Tiger census will kick start in Nepal next week, December 5. The national event to be led by the Department of National Parks and Wildlife Conservation will be launched from the Chitwan National Park (CNP), the oldest national park of the country.
Five parks across the country currently serve as habitats for this endangered jungle cat. The census will cover Chitwan, Bardiya, Parsa, Shuklaphanta, and Banke National Parks and adjoining forests.
This season is considered a good time for tiger census as they are more visible in winter than during other seasons, said CNP Chief Conservation Officer, Hari Bhandra Acharya,
For the purpose of census, the parks will be divided into three clusters: Chitwan and Parsa (first cluster), Banke and Bardiya (second), and Shuklaphanta and nearby Laljhandai area (third).
The event is to begin formally witnessed by Minister for Forest and Environment Ram Sahay Prasad Yadav and other senior government officials. As Acharya said, they target to complete the tiger counting by mid-January, 2022, and a capture and recapture model will be employed for it.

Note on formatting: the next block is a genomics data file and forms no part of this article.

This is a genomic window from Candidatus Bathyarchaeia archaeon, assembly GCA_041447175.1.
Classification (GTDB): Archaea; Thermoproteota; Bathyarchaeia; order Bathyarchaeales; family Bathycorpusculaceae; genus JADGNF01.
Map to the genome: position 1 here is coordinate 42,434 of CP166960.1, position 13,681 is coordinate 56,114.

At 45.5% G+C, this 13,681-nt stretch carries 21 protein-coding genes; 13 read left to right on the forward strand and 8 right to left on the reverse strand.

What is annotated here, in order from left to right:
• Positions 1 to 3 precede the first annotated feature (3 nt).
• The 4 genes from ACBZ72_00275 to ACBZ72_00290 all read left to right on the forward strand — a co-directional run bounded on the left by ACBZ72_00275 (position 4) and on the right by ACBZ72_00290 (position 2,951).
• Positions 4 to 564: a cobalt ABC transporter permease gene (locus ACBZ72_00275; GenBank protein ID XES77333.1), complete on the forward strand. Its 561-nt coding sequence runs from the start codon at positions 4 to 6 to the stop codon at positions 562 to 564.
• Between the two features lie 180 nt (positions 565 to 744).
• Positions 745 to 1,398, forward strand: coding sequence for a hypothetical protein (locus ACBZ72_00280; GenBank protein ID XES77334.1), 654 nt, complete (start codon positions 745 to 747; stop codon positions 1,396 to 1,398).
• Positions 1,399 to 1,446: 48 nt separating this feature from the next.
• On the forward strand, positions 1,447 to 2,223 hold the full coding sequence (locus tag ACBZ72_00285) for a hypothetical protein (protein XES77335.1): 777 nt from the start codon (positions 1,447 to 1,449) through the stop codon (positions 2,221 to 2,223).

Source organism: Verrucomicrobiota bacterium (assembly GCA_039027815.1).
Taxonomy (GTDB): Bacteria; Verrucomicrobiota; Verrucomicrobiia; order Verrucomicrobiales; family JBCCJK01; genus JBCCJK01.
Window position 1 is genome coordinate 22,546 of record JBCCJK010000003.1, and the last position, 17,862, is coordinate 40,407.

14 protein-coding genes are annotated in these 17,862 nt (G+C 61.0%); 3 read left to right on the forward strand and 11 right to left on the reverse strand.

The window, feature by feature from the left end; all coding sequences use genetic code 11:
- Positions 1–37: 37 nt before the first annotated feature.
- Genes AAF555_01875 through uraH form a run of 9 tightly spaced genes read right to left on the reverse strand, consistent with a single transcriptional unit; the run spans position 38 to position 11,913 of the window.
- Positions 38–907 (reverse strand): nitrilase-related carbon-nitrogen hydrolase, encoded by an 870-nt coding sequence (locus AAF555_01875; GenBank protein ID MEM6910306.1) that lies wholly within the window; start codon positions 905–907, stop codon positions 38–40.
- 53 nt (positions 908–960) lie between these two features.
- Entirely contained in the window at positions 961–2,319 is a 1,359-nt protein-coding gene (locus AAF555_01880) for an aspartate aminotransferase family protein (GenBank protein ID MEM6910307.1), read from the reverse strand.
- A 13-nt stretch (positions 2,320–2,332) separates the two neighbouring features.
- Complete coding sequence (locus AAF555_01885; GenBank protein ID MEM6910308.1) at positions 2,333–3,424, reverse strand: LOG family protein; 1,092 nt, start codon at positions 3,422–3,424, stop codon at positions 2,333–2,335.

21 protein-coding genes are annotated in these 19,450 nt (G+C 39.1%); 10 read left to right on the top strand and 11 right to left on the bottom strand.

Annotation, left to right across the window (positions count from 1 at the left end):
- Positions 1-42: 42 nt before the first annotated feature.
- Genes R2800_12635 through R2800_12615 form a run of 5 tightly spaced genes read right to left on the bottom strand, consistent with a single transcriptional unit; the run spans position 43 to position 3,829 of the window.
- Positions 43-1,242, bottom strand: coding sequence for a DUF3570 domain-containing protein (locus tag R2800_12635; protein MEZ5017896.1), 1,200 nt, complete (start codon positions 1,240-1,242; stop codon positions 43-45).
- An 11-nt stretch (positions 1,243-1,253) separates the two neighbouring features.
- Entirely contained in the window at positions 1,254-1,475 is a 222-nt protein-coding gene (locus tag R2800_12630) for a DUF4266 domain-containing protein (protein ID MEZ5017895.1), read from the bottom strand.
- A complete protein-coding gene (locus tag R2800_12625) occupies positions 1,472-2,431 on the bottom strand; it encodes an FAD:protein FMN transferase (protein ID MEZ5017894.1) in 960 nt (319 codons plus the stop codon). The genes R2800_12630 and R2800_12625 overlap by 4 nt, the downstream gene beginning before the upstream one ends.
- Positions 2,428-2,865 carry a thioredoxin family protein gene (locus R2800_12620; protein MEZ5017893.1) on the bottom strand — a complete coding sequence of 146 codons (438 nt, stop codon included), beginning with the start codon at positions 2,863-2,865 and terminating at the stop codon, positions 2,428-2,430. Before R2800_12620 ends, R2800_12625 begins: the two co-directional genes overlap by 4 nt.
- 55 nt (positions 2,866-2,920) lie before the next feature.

A pair of cameras will be fixed each in a distance of four kilometers for at least two weeks to track the animal.
The previous 2018 tiger census (2081) put the population of adult tigers at 235. The highest number (93) was counted in the CNP followed by 87 in Bardiya, 21 in Banke, 18 in Parsa and 16 in Shuklaphanta. This figure is expected to rise over the course of time. The 2010 Global Conference participated by 13 countries (where tigers are found) held in St Petersburg, Russia, had pledged to double the population of tigers by 2022 and Nepal also vowed to increase its number from 121 in 2010 to 250 by next year. Tiger conservationists expect that Nepal would live up to its promise to double the tigers’ population by the given time frame. Nepal conducts the tiger census every four years.